Periods of reduced training, or training cessation, naturally lead to decreased fitness. The reduction in aerobic fitness that occurs will be inversely related to the aerobic training load accumulated before the period of reduced training. Using more technical jargon, the greater the chronic training load prior to training cessation, the lower the loss in fitness (1).

Interestingly, however, a reduction in training load over 2 weeks is often beneficial when it allows chronic fatigue to dissipate, and freshness to return (2). This phenomenon is used by all coaches and trainers to maximize the strategy known as tapering (1).

Beyond 2 weeks of lowered activity, a decrease in aerobic-related performance is likely to occur (3, 4), which suggests that specific training should be programmed either: 1) during those initial weeks or 2) at least after those first two weeks to avoid substantial decrease in fitness and performance.

Figure 1: Schematic representation of the detraining effect on performance.

Short sessions of high-intensity interval training (HIIT) appear to be the simplest and most time-efficient way to maintain fitness during those periods of reduced activity (3, 4). HIIT consists of repeated bouts of high-intensity exercise, involving a total of 10-15 min of effort. These exercise bouts are short (from 15 s to 3 min) and intense (perceived exertion of 8/10, targeting HR close to or above 90% of maximal HR), and separated by short (15 s to 2 min) relief periods (5).

Several studies have shown that only a few HIIT sessions are required to counteract the effect of periods of reduced training.

One study in well-trained cyclists suggests that HIIT sessions can be programmed every 7-10 days over an 8-week transition period to maintain fitness and performance capacity (7). In semi-professional soccer players, the effective threshold frequency for repeating HIIT has been shown to be every 4 to 7 days over a 6-week off-season period (8), and up to 3 times per week across 2 weeks in another study (3).

Traditionally, HIIT is performed by running or cycling in outdoor environments.

However, HIIT can easily be performed indoors, for instance on running treadmills, stationary bicycles or rowing ergometers (5).

When such equipment is unavailable, HIIT can even be performed skipping using a jump rope or by completing stationary movements (e.g., squats, frontal or lateral lunges, push-ups, jumps) during the interval period (Table 1). These latter HIIT variations require more familiarisation and are likely more demanding on the neuromuscular system (6), but they can also be effective through their ability to target both cardiovascular and neuromuscular systems simultaneously (5).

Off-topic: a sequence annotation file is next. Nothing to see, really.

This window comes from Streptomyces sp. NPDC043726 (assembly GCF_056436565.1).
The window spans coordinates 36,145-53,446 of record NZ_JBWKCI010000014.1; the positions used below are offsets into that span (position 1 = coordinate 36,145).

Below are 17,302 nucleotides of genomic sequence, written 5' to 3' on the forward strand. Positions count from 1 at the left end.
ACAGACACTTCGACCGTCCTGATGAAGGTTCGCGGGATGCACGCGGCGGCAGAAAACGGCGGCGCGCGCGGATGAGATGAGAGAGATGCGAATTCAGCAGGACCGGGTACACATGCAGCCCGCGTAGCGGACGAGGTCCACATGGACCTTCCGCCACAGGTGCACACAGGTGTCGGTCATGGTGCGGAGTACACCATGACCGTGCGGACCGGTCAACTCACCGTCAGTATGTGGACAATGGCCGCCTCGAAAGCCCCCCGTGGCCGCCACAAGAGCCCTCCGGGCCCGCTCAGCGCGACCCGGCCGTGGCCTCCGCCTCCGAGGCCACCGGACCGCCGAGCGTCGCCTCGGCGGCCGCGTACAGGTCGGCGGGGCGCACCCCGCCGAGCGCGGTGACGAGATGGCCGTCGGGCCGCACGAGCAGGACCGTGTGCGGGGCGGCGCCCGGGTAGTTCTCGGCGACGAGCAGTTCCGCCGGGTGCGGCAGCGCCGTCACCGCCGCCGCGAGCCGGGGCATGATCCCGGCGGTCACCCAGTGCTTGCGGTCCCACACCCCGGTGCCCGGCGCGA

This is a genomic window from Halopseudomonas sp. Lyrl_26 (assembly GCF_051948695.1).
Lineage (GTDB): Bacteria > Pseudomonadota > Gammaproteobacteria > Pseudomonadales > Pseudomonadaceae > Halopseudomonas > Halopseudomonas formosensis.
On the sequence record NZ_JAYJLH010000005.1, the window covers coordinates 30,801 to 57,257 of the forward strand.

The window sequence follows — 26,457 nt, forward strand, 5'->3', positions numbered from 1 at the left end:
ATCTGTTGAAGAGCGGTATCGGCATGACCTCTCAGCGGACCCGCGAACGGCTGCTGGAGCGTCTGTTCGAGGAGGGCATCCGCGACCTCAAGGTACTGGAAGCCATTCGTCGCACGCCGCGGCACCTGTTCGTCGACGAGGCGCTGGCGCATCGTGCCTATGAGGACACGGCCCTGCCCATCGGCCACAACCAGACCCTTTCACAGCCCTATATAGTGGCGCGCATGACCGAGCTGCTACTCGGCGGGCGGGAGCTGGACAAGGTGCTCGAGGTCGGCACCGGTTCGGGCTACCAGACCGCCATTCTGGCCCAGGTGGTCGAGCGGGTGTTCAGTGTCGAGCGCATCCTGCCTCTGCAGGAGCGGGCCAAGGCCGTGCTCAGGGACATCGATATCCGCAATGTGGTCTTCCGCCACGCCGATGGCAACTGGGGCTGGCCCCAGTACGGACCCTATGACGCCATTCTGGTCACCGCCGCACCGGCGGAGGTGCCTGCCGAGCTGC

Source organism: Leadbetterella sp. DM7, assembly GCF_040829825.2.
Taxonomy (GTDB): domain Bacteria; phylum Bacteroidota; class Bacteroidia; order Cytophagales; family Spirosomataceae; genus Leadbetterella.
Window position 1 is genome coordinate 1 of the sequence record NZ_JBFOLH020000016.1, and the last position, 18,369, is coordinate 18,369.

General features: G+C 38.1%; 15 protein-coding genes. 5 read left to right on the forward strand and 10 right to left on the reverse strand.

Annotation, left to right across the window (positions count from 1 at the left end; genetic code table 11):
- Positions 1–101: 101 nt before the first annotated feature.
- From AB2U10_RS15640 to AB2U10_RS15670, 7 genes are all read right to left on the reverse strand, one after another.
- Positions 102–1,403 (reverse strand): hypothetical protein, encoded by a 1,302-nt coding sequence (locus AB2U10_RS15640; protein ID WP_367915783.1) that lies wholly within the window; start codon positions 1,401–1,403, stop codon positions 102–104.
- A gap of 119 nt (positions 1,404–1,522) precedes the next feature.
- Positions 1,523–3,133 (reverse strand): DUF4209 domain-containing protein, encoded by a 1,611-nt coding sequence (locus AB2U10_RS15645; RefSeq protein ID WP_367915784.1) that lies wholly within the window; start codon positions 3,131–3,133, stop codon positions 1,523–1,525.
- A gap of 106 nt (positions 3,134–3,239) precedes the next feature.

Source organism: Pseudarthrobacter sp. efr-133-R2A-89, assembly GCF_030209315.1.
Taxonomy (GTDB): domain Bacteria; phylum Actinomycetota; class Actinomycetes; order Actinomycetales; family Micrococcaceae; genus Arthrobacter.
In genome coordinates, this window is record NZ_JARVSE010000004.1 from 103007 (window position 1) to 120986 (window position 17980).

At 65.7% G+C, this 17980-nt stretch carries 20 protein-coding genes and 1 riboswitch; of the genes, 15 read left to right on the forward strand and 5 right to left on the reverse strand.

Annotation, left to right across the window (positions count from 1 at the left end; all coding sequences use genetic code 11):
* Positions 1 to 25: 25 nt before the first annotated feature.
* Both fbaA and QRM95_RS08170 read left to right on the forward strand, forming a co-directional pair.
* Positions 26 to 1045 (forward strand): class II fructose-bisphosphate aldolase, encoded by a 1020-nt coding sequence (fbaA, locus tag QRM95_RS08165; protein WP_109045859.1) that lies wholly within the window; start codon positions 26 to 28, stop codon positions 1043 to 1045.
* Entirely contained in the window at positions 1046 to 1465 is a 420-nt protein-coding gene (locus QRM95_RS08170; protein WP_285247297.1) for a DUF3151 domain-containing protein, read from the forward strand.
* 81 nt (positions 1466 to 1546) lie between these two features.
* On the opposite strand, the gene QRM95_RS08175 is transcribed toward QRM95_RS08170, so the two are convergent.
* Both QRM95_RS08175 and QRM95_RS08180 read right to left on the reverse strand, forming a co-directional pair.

Table 1: Indoor HIIT sessions. Green bar: aerobic contribution; Red bar: anaerobic contribution; Black bar: neuromuscular contribution. The height of the bar represents the physiological emphasis of the session. Type 1: aerobic metabolic; Type 2: metabolic as type 1 but with a greater degree of neuromuscular strain; Type 3: metabolic as type 1 with a large anaerobic glycolytic energy contribution; Type 4: metabolic as type 3 but a high neuromuscular strain; Type 5: limited aerobic response but with a large anaerobic glycolytic energy contribution and high neuromuscular strain. More information about HIIT type here

In summary, when your training program meets unexpected circumstances that prevent completion as originally planned, remember that HIIT sessions, when properly prescribed and performed, can help to reduce the loss of fitness and performance potential even at home.

References

  1. Mujika I, Padilla S. Detraining: loss of training-induced physiological and performance adaptations. Part I: short term insufficient training stimulus. Sports Med. 2000;30(2):79-87.
  2. Buchheit M, Morgan W, Wallace J, Bode M, Poulos N. Physiological, psychometric, and performance effects of the Christmas break in Australian football. Int J Sports Physiol Perform. 2015;10(1):120-3.
  3. Joo CH. The effects of short term detraining and retraining on physical fitness in elite soccer players. PLoS One. 2018;13(5):e0196212.
  4. Christensen PM, Krustrup P, Gunnarsson TP, Kiilerich K, Nybo L, Bangsbo J. VO2 kinetics and performance in soccer players after intense training and inactivity. Med Sci Sports Exerc. 2011;43(9):1716-24.
  5. Laursen PB, Buchheit M. Science and Application of High-Intensity Interval Training (HIIT): Solutions to the Programming Puzzle: Human Kinetics; First edition (December 28, 2018); 2018. 664 p.
  6. Mate L, Lougedo JH, Barba M, & Garcı P. (2017). Muscular fatigue in response to different modalities of CrossFit sessions. PLoS ONE, 12(7), 1–17.
  7. Ronnestad BR, Askestad A, Hansen J. HIT maintains performance during the transition period and improves next season performance in well-trained cyclists. Eur J Appl Physiol. 2014;114(9):1831-9.
  8. Slettalokken G, Ronnestad BR. High-intensity interval training every second week maintains VO2max in soccer players during off-season. J Strength Cond Res. 2014;28(7):1946-51.
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